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Should twins be in separate classes? Many schools say yes, but the answer is not so simple

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Should my twins be in the same class at school?

As a clinical psychologist specialising in twins, this is one of the most frequent questions parents ask me.

Many schools continue to separate twins due to a deep-seated belief it is better for the development of separate identities. Both research evidence and clinical experience tells us it is not so simple.

How many twins are there?

What happens to twins is not a niche issue. In Australia, twins represent approximately one in every 80 pregnancies. According to the Australian Bureau of Statistics, 1.4% (4,286) of pregnancies were multiple births in 2022, with the vast majority of these being twins.

As these statistics suggest, each year there will be many parents who have to navigate what happens to their kids at school and many teachers will have a twin in their classroom.

Old school rules for twins

Traditionally, schools did not tend to ask parents for their views when placing twins in classes.

This approach was based on anecdotal experience, misguided perceptions and beliefs, and/or limited research suggesting that being apart was better for twins’ development and academic performance.

Still today, some parents tell me school principals insist on placing twins in separate classes because they believe it is better for shaping their individual identities. There is also the often unspoken rationale (particularly for identical twins) that it is easier for teachers and students to tell them apart.


Read more: Curious Kids: why are some twins identical and some not?


What does the research say?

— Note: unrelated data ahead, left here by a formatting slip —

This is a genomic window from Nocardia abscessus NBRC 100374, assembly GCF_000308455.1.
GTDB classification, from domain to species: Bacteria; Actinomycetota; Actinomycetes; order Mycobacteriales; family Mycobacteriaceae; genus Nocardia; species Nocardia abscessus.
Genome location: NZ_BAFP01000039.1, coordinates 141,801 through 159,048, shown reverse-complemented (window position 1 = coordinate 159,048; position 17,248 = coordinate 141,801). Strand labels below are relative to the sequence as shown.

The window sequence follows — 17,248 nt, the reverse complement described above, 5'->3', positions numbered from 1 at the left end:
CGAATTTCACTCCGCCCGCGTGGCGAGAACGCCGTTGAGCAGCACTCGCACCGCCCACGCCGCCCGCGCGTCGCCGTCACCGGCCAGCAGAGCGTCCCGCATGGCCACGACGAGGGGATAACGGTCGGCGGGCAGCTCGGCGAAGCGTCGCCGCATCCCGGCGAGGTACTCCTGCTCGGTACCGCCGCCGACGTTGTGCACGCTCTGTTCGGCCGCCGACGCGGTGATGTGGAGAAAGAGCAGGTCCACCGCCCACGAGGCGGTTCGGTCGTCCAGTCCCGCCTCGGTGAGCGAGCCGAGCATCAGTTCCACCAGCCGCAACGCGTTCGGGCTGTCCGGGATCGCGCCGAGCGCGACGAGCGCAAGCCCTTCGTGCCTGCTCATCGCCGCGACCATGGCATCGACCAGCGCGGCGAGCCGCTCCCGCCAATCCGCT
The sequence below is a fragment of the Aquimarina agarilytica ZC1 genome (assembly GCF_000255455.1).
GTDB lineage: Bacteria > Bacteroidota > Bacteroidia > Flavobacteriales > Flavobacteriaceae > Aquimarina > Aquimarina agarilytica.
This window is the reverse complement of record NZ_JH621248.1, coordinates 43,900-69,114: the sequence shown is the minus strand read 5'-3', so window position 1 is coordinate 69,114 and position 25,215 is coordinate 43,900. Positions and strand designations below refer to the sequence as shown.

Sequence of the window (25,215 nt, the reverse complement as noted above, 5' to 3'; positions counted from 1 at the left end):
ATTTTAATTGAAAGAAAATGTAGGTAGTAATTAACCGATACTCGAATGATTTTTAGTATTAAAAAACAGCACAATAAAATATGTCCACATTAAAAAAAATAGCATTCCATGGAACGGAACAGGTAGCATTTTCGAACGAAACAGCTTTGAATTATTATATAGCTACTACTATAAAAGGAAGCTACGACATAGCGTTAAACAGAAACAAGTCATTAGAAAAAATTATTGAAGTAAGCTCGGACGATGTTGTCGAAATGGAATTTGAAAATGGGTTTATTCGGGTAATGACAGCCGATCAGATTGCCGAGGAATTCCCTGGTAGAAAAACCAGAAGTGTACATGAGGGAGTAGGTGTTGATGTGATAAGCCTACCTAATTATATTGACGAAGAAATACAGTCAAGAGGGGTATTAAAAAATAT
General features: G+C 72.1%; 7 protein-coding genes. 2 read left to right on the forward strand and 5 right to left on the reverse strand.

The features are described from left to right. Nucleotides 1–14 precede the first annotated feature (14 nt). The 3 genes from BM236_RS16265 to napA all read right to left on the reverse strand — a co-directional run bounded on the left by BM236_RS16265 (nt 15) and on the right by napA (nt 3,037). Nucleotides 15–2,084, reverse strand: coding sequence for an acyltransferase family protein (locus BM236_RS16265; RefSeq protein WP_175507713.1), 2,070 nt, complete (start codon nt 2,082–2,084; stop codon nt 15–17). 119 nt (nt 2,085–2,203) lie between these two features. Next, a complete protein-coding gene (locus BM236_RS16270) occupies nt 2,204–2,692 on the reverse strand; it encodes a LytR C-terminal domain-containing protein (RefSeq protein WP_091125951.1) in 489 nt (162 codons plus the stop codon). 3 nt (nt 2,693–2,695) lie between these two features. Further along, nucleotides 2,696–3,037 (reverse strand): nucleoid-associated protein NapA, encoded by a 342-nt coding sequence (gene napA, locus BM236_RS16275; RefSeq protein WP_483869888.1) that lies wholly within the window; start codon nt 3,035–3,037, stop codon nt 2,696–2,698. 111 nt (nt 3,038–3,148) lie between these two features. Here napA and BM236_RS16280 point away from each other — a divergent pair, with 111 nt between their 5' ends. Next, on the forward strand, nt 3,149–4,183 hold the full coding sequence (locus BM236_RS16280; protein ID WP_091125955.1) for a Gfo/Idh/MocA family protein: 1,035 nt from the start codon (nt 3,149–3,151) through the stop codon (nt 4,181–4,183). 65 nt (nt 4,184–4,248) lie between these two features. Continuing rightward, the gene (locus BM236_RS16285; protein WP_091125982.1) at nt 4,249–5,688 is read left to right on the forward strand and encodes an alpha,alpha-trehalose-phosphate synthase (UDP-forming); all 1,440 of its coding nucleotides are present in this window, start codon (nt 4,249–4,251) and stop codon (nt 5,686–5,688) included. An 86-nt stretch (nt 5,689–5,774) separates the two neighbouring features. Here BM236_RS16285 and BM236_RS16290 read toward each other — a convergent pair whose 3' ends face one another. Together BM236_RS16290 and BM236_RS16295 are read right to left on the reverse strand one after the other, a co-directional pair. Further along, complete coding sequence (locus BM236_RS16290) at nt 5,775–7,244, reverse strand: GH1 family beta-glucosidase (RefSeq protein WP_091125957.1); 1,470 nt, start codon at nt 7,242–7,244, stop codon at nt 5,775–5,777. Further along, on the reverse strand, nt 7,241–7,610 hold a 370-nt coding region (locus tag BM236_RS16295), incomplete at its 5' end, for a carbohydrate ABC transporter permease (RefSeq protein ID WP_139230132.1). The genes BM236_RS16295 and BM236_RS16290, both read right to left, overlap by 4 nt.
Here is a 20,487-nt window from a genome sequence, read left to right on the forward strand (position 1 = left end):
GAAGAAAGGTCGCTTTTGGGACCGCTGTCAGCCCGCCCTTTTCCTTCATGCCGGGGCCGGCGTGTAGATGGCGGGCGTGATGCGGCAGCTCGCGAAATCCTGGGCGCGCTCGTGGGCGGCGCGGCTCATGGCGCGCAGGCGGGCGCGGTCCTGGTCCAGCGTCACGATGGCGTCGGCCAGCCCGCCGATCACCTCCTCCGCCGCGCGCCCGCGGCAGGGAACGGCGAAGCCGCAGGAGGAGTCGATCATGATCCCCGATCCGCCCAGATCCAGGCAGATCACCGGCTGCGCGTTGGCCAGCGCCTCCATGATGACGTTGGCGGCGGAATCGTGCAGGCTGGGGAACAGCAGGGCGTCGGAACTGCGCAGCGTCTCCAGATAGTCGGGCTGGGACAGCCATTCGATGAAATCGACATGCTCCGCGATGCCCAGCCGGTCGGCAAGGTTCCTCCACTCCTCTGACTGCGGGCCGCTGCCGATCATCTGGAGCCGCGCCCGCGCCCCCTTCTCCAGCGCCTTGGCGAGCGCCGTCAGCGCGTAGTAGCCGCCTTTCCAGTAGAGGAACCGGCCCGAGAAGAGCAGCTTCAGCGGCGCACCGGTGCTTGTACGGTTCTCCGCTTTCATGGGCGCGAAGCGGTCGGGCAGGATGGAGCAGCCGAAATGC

When looking at the research about twins at school, the findings tell us a different story. There is little evidence to suggest twins perform better academically when they are in separate classes. The exception might be when one twin has special needs or when there is an unhealthy amount of competition between the twins.

A Canadian study published in 2022 found teaching primary school-aged twins in the same classroom had some positive impact on their behaviour and how they relate to others. This makes sense when we consider many twins have had limited experience being away from each other before starting school. So they are likely to feel more secure if placed together in these early transition years.


Read more: Whether it's a new teacher or class – here's what to do when your child is not loving it


What parents, schools should be doing instead

In 2022, the Australian Multiple Birth Association (a non-profit organisation) released a policy statement, noting:

  • there is no one-sized fits all answer

  • parents “are best placed” to determine what will suit their children

  • schools should consult parents each year about where their children should go.

Twins may also have a view, particularly as they get older. Therefore, listening to each twin will be an important part of the decision-making process. Although, what one twin says they want might not be what they really want or need (depending on the nature of the twin dynamic). For example, the twin who says they want to be in a separate class to their co-twin might actually be the twin who wants to stay together. Such is the enigma of the twin relationship!

This makes it even more important to gather as much informed information as possible before making a decision. For schools, the message is no fixed policy is best when it comes to welcoming twins into your school.

Catherine E. Wood has presented at the Australian Multiple Birth Association national conference at different times.